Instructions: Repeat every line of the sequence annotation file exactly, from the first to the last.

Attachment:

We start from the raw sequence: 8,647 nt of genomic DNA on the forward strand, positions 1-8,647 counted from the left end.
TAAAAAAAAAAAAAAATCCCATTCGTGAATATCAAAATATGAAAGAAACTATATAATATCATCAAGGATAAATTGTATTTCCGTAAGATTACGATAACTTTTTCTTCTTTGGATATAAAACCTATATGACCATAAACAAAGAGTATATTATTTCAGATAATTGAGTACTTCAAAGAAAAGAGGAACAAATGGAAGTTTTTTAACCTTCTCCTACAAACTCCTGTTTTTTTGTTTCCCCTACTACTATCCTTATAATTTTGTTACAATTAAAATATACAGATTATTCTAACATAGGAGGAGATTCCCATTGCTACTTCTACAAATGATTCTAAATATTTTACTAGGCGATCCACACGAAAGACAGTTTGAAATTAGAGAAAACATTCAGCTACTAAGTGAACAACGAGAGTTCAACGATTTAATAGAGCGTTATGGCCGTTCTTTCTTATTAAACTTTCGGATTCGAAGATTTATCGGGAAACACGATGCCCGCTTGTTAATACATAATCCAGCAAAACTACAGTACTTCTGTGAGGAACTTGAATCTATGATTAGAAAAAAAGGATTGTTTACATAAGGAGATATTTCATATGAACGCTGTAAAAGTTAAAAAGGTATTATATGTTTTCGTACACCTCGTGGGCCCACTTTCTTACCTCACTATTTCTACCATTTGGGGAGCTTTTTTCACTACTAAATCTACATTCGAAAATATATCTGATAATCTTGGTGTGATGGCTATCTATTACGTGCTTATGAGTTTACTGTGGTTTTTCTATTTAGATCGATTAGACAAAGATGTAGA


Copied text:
We start from the raw sequence: 8,647 nt of genomic DNA on the forward strand, positions 1-8,647 counted from the left end.
TAAAAAAAAAAAAAAATCCCATTCGTGAATATCAAAATATGAAAGAAACTATATAATATCATCAAGGATAAATTGTATTTCCGTAAGATTACGATAACTTTTTCTTCTTTGGATATAAAACCTATATGACCATAAACAAAGAGTATATTATTTCAGATAATTGAGTACTTCAAAGAAAAGAGGAACAAATGGAAGTTTTTTAACCTTCTCCTACAAACTCCTGTTTTTTTGTTTCCCCTACTACTATCCTTATAATTTTGTTACAATTAAAATATACAGATTATTCTAACATAGGAGGAGATTCCCATTGCTACTTCTACAAATGATTCTAAATATTTTACTAGGCGATCCACACGAAAGACAGTTTGAAATTAGAGAAAACATTCAGCTACTAAGTGAACAACGAGAGTTCAACGATTTAATAGAGCGTTATGGCCGTTCTTTCTTATTAAACTTTCGGATTCGAAGATTTATCGGGAAACACGATGCCCGCTTGTTAATACATAATCCAGCAAAACTACAGTACTTCTGTGAGGAACTTGAATCTATGATTAGAAAAAAAGGATTGTTTACATAAGGAGATATTTCATATGAACGCTGTAAAAGTTAAAAAGGTATTATATGTTTTCGTACACCTCGTGGGCCCACTTTCTTACCTCACTATTTCTACCATTTGGGGAGCTTTTTTCACTACTAAATCTACATTCGAAAATATATCTGATAATCTTGGTGTGATGGCTATCTATTACGTGCTTATGAGTTTACTGTGGTTTTTCTATTTAGATCGATTAGACAAAGATGTAGA